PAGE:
Lost in translation — the “comedy of errors” in my product

Use the right lenses to maintain the symphony of Products across stakeholders.

Credits: Pexels and Unsplash

I presented to my stakeholders the idea of a Deer. They marveled at the idea, nodded in agreement, and said “Yes, let’s build a Lion!” With great pride, I showed my Engineering team the Deer, Months later, we demoed the users, a pretty little Duck!


If you are smiling in acknowledgment this has happened to you at least once in your life.

If you are wondering, why this would happen, you are a great Product Manager and I bow to you. With every Product, each feature comes the challenge of keeping everyone in the spectrum on the same book, if not the same page. The problem compounds as the size of companies increases and hierarchies grow more intense. The wide variety of audience adds to the challenge. The wide variance in experiences and expertise does not make it easy. Even before you start talking, your audience comes armed with their prior knowledge, assumptions, and prejudices. The Chief Product Officer you are presenting the concept to comes in equipped with his years of Business and Product experience. He has a fuzzy picture of what should be built which serves as a lens to view your ideas. When you say you want to make ornaments, this is what he thinks.

The problem is, you do not see the picture in his mind. Happy, excited, almost jumpy with the approval of your idea you run to your Engineering. You describe your beautiful vision of ornaments, the grand utopia. You envision brightness and shine. You say, and they agree, that it’s going to bring in a lot of money!

But, all this while, this is what here is what they were thinking about.

As you see, their lens could not have been more different.

Funnily enough, we often don’t realize the mismatch till some time has passed. Hopefully, it is not too late by then.

All the high-level business presentations, Product documentation does little to point the flaw in the reader’s mindset. On the contrary, they might cement it further. The key to every successful communication is to first get your audience to the exact context you are at.

You can bluntly draw the entire picture for them. Alternatively, you identify and recreate the critical aspects to get them to draw the picture themselves.

Taking inspiration from Anton Chekhov,

“A creator shall not tell the audience what to feel but create the scenario to make them feel so.”

But hey, whatever works for you. Here are some well-tested ways, I make sure that information does not get lost in translation.

Identify what they know

I might sound like a broken record but, knowing your audience is important. Knowing the perspective, and their direction is important.

This will help you predict if they know the Christmas Tree or the Lady.

Often, we are way more familiar with the bigger picture and how each component fits in. And we ignore the fact that the others might not have the same mental picture.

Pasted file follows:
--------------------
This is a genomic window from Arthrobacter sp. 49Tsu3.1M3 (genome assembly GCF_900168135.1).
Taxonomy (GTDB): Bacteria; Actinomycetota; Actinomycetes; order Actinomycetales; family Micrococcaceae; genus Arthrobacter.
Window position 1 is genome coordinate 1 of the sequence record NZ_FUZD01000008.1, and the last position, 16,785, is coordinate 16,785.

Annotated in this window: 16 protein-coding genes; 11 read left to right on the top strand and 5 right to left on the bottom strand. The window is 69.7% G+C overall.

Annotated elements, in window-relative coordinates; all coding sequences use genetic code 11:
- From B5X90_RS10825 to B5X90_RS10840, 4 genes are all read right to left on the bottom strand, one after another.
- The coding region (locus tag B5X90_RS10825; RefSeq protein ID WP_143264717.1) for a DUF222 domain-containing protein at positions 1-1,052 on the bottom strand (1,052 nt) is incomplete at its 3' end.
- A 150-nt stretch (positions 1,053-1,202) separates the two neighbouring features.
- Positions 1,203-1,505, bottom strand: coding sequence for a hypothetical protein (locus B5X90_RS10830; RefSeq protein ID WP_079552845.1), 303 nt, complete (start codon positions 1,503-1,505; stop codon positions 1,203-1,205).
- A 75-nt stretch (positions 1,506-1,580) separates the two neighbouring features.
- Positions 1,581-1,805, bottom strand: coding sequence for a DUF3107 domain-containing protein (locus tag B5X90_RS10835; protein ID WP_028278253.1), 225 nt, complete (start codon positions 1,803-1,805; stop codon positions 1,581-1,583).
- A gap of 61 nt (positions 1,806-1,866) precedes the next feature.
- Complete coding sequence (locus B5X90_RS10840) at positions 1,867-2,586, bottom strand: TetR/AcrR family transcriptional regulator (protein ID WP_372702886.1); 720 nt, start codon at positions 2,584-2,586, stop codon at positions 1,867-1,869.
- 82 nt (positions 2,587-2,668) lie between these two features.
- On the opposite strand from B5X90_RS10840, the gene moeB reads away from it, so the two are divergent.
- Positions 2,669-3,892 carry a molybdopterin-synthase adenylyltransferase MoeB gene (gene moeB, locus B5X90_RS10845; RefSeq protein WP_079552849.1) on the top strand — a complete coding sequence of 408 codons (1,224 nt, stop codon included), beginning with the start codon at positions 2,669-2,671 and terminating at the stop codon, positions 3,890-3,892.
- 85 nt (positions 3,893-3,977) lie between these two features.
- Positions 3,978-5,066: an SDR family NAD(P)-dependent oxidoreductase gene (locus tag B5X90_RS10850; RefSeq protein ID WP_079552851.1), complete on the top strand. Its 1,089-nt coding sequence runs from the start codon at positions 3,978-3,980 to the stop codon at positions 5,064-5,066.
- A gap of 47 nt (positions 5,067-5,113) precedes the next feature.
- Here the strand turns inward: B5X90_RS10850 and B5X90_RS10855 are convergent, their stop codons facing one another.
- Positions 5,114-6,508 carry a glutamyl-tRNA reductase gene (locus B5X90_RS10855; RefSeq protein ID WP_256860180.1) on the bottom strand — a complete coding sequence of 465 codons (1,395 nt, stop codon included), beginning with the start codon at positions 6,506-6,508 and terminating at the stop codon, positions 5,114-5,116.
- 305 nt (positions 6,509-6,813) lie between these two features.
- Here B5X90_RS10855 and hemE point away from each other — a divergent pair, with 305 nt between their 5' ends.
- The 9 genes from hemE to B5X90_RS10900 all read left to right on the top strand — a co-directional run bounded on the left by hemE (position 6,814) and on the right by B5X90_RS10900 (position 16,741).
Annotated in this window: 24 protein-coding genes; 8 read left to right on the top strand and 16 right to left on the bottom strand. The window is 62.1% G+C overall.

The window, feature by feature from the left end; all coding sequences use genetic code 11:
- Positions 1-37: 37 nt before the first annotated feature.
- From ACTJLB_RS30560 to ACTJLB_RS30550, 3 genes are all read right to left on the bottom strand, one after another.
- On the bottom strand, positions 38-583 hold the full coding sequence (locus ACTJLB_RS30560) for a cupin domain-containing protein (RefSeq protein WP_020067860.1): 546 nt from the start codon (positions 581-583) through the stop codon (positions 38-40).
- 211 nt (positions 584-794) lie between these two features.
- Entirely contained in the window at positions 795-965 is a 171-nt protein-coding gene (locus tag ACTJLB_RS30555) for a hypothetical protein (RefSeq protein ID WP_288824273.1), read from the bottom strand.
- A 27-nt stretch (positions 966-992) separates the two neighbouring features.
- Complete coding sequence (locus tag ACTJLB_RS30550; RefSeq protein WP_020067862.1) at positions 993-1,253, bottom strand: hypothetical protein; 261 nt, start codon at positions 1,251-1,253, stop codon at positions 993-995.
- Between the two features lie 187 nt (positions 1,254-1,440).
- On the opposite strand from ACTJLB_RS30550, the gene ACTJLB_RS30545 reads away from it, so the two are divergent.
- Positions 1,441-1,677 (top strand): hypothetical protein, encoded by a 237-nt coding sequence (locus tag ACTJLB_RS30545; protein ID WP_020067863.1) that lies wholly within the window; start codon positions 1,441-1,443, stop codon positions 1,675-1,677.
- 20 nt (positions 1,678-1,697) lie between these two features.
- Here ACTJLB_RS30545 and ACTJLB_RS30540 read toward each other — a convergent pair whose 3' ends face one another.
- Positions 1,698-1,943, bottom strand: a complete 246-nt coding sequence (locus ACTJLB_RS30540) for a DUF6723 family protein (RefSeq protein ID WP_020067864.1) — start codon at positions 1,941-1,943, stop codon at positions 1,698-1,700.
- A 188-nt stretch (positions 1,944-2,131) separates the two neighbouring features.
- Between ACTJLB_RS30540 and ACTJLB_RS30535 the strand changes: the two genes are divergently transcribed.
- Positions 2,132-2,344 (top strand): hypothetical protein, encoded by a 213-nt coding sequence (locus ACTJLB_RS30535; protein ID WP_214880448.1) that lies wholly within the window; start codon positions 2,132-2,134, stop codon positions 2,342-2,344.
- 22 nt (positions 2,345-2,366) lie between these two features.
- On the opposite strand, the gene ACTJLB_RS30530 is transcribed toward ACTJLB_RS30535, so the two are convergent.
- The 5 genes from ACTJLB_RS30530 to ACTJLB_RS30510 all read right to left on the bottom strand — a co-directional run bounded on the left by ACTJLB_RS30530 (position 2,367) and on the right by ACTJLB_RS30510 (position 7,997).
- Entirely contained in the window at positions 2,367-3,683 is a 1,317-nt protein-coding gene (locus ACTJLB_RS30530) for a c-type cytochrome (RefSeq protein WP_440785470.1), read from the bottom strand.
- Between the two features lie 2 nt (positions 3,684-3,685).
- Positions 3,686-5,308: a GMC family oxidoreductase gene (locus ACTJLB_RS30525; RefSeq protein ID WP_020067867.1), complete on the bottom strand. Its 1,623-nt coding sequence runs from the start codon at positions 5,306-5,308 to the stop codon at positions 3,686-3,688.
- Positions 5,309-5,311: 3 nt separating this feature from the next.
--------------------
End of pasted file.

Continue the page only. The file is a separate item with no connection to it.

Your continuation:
Reiterate Context (Every story starts from the hero/heroine)

Every time you begin talking about your product, start from the Hero and talk about his problems.

Every time, you say? It will get boring.

Probably, but the alternative is scary.

The one variable you can play around with is for how long do you talk about the Hero.

The advice goes for every time you talk, or every time you prepare a document or deliver a presentation.

Remember to tell a story, and no one would mind repetition. People do not mind good stories well told.

Documentation is your friend as you asleep

You already work your a** off for your Product. But even you cannot be available 24 hours. People are going to work when you are not available.

They are going to get confused, or just need a reference. They are going to dig up that document you prepared.

Every collateral — a deck, document, user story, or anything else that has your fingerprints on, is a proxy for you.

It should talk and walk in the way you do.

You always start your stories with a Hero, well, so is the document.

There is no limit to the number of times you can iterate the story.

A good tip is to use the same hero. Be innovative. Maybe add a face they know and associate with.

Use wireframes, concept diagrams (Even shabby ones)

If you are a person who paints beautiful pictures with words, you are great.

But I have found that beautiful as the picture might be, a large part of the audience is unable to follow and understand you.

Try using basic diagrams, and illustrations to capture your ideas better.

I love stick figures! I prefer a whiteboard, but in its absence, I make do with a pen and paper, or online collaboration tools. Miro is my current favorite.


In the new age of Work from home, the ability to represent what you mean has gotten slightly more critical but complex. Facial cues, gestures, body language has never meant lesser. The absence of these elements insists that we pay more attention to others. We need to add intentional effort to ensure that things do not get lost in translation. Because once “Lost In Translation” was my Product feature.

This story was also published on Medium. Follow me on Twitter and connect with me on LinkedIn here.

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